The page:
Beginning well before 1600, the North American fur trade was the earliest global economic enterprise. The North American fur trade was a response to declining populations of fur-bearing animals in Western Europe and the cost of purchasing and importing furs from Russia.
Eventually, all of the North American colonies, even the Carolinas, produced some furs for markets in Europe, and there was a lively trade in furs and deer hides out of Louisiana, but the best furs were to be obtained north of the Great Lakes.
Then, from 1775-1783, war was waging on the eastern side of the continent. The main result was an American victory and European recognition of the independence of the United States.
When US independence closed the colonial trade routes within the British empire, the merchantmen and whalers of New England swarmed around the Horn (around southern Africa), in search of new markets and sources of supply.
Supplying Explorers and Traders
The opening of the China trade was the first and most spectacular result of this enterprise; the establishment of trading relations with Hawai‘i followed shortly.
Within ten years after Captain Cook’s 1778 contact with Hawai‘i, the islands became a favorite port of call in the trade with China. The fur traders and merchant ships crossing the Pacific needed to replenish food supplies and water.
The maritime fur trade focused on acquiring furs of sea otters, seals and other animals from the Pacific Northwest Coast and Alaska. The furs were mostly sold in China in exchange for tea, silks, porcelain and other Chinese goods, which were then sold in Europe and the United States.
Needing supplies in their journey, the traders soon realized they could economically barter for provisions in Hawai‘i; for instance any type of iron, a common nail, chisel or knife, could fetch far more fresh fruit meat and water than a large sum of money would in other ports.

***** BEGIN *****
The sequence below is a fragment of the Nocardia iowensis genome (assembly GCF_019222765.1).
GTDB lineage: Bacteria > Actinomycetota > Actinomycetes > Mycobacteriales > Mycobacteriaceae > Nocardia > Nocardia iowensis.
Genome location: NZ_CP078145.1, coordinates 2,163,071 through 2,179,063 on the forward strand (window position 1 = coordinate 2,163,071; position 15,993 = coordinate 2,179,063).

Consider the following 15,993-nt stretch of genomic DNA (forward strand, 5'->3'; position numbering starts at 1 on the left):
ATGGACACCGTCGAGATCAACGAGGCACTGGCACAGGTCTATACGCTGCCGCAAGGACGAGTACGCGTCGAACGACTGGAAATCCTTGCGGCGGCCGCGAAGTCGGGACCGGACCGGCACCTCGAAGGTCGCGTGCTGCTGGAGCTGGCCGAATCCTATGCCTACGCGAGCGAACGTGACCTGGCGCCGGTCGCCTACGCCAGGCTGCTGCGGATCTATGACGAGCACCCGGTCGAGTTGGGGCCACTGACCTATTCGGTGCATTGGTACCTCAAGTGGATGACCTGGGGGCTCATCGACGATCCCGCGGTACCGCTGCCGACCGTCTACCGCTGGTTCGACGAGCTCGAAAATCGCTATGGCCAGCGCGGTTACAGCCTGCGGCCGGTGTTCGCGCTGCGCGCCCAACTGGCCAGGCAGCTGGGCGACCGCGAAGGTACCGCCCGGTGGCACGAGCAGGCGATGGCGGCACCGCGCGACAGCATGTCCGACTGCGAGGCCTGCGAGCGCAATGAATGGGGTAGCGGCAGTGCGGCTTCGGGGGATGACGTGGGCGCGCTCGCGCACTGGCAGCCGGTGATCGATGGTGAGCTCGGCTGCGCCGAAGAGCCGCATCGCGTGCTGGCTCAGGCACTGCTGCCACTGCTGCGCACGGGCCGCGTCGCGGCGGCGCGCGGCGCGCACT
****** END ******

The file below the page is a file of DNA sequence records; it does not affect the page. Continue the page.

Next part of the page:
A triangular trade network emerged linking the Pacific Northwest coast, China and the Hawaiian Islands to Britain and the United States (especially New England).
The Hawaiian Islands first entered the international economic scene in the latter-18th century when its ports and favorable climate made the Islands an ideal winter harbor and stopover for merchant ships, whalers and explorers’ vessels who needed to replenish food and water supplies, or make necessary repairs. (Duncan)
Practically every vessel that visited the North Pacific in the closing years of the 18th century stopped at Hawai‘i for refreshment and recreation.
Fur trading on the coast remained profitable from the 1780s into the 1820s, but the successful trade in furs depended entirely on the locale. Some parts of the coast, such as Nootka Sound and Clayoquot Sound, witnessed a complete collapse of the sea otter population after only a decade of intense hunting. (Igler)
Sandalwood (ʻiliahi) has been highly prized and in great demand through the ages; its use for incense is part of the ritual of Buddhism. Chinese used the fragrant heart wood for incense, medicinal purposes, for architectural details and carved objects.
Sandalwood was first recognized as a commercial product in Hawai‘i in 1791 by Captain Kendrick of the Lady Washington, when he instructed sailors to collect cargo of sandalwood. From that point on, it became a source of wealth in the islands, until its supply was ultimately exhausted.